Ultimately though, no matter what your relationship status is, Collins said it comes down to a common truth, “We all arrive in the world as single individuals, and, to all intents and purposes, we all depart that way as well,” she said. “I am not actually advocating for being single. I am advocating for being happy.”

About our speaker
Kristie Collins is an associate professor in the faculty of humanities and social sciences at the University of Tsukuba, where she teaches gender studies, literature, and intercultural communication.

To learn more about her book “The Marginalized Majority: Media Representations and Lived Experiences of Single Women,” click here.


November Strategic Partner News

Check out the latest member offers and opportunities from our Strategic Partners here! Our Strategic Partners are committed to bringing the best services and products to FEW members. And go to our Strategic Partners page to learn more about all of FEW’s Strategic Partners, who not only support FEW’s activities but also provide professional and personal services […]

Published on 31st October 2017

November Community Services Feature with Charles McJilton of Second Harvest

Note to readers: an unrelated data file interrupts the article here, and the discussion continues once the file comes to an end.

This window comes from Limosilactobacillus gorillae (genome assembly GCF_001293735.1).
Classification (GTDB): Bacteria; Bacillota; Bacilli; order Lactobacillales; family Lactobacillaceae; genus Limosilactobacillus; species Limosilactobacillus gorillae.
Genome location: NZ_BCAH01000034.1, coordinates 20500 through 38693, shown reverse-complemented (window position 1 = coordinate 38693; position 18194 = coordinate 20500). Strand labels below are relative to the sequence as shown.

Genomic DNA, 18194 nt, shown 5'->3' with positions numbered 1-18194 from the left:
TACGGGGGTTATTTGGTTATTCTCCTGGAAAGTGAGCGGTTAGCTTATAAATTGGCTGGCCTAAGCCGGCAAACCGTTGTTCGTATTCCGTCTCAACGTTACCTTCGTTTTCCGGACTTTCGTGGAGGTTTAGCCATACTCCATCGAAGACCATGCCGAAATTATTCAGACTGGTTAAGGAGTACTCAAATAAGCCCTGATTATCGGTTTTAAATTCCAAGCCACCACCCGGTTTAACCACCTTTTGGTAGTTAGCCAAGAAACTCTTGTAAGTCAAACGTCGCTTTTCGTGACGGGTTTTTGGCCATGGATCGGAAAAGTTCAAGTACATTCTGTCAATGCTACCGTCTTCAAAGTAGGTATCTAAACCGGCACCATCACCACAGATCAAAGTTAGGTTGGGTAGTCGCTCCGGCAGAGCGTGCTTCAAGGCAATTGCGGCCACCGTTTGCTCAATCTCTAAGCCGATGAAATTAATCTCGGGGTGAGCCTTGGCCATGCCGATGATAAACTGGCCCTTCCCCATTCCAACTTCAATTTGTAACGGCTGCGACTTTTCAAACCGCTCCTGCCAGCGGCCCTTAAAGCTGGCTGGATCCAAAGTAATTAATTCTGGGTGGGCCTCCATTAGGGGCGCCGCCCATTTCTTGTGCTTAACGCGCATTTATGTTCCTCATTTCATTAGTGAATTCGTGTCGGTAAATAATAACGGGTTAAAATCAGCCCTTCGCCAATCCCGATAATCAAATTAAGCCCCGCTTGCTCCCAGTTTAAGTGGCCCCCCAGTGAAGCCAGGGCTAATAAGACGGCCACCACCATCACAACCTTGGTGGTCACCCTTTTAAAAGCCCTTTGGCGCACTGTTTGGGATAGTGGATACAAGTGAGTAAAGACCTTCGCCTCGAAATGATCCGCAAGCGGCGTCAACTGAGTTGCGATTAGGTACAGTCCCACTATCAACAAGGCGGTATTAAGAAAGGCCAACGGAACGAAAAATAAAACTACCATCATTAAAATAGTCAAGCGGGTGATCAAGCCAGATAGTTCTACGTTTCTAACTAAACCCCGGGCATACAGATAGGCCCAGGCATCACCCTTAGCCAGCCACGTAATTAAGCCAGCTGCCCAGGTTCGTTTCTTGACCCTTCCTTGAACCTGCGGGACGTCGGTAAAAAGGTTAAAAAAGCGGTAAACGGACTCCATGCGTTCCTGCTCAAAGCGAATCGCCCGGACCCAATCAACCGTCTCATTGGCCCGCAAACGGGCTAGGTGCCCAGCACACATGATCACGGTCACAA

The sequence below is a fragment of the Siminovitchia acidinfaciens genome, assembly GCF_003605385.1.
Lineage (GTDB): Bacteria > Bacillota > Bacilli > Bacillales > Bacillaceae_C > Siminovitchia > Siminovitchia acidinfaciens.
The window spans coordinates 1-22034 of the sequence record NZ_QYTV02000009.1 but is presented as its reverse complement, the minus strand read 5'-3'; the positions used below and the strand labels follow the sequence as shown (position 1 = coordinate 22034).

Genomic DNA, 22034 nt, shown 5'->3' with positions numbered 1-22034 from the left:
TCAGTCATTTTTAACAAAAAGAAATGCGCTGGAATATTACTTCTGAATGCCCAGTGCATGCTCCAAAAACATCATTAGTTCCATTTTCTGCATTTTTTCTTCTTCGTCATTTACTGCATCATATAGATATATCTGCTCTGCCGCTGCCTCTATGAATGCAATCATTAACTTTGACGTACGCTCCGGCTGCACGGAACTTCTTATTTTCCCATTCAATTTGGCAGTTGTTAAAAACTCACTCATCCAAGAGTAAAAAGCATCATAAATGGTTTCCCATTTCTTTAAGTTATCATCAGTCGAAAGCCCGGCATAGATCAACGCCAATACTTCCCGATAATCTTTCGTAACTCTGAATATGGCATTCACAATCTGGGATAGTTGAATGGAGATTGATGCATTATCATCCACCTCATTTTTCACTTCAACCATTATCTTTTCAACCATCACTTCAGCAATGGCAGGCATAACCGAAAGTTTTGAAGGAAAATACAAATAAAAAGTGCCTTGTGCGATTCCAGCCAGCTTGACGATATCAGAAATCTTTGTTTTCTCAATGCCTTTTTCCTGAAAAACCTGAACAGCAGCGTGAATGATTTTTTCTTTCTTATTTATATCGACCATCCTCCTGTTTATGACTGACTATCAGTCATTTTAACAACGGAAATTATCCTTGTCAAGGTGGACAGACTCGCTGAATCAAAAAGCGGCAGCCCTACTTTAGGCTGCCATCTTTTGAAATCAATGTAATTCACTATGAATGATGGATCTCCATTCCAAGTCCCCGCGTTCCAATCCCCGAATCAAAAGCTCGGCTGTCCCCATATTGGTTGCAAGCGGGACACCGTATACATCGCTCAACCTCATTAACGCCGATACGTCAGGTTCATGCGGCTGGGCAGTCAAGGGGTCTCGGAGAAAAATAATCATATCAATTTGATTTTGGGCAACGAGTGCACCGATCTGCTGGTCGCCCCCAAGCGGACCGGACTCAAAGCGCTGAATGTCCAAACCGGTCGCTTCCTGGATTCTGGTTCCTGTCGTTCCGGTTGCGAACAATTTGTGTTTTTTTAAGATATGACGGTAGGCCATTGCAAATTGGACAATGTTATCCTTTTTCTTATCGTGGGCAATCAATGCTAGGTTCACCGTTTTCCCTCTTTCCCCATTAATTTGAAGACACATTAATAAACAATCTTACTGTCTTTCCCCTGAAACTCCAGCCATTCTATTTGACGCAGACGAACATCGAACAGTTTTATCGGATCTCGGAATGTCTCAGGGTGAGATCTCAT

By Tia Haygood, Community Services Director With Winter and the holiday season around the corner, many of us are mapping out our plans for the upcoming thanksgiving dinners, bonenkai, Christmas celebrations, and the like. As we make merry in our end-of-year celebrations, we should still be mindful that in Japan there are 20 million people […]

Published on 31st October 2017

How I Got Here: Aya McCrindle

In my life, I’ve experience five personal ‘tsunamis’ that threatened to leave me broken, but instead gave me strength and led to the creation of the Find Your Element Workshop, a 12 week creative evening program that takes participants on a step by step journey of self-awareness and exploration. I was 24 when the first […]

Published on 30th October 2017

Strategic Partner Spotlight: Sarah Furuya Coaching- Celebrating 5 Years in Business

As I write this, it is 5 years to the day since I quit my job, hopped on a plane to NYC and went to a three-day event called ‘Rich, Happy and Hot Live’ with 500 entrepreneurs and the world’s finest soulful online entrepreneurs. It was a brilliant way to enter my entrepreneurial life and […]

Published on 29th October 2017

Special Event Recap: Make the Connection: Practical Networking Strategies that Work for You

What is networking? How do you prepare for a ‘networking’ event – your approach, look, conversation points, questions? How do you overcome shyness to approach others? Or how do you elegantly end a conversation? What is way the best to follow up and maintain new relationships? Helen Iwata, CEO of Sasuga Communications K.K., answered these questions […]

Published on 26th October 2017

Upcoming Events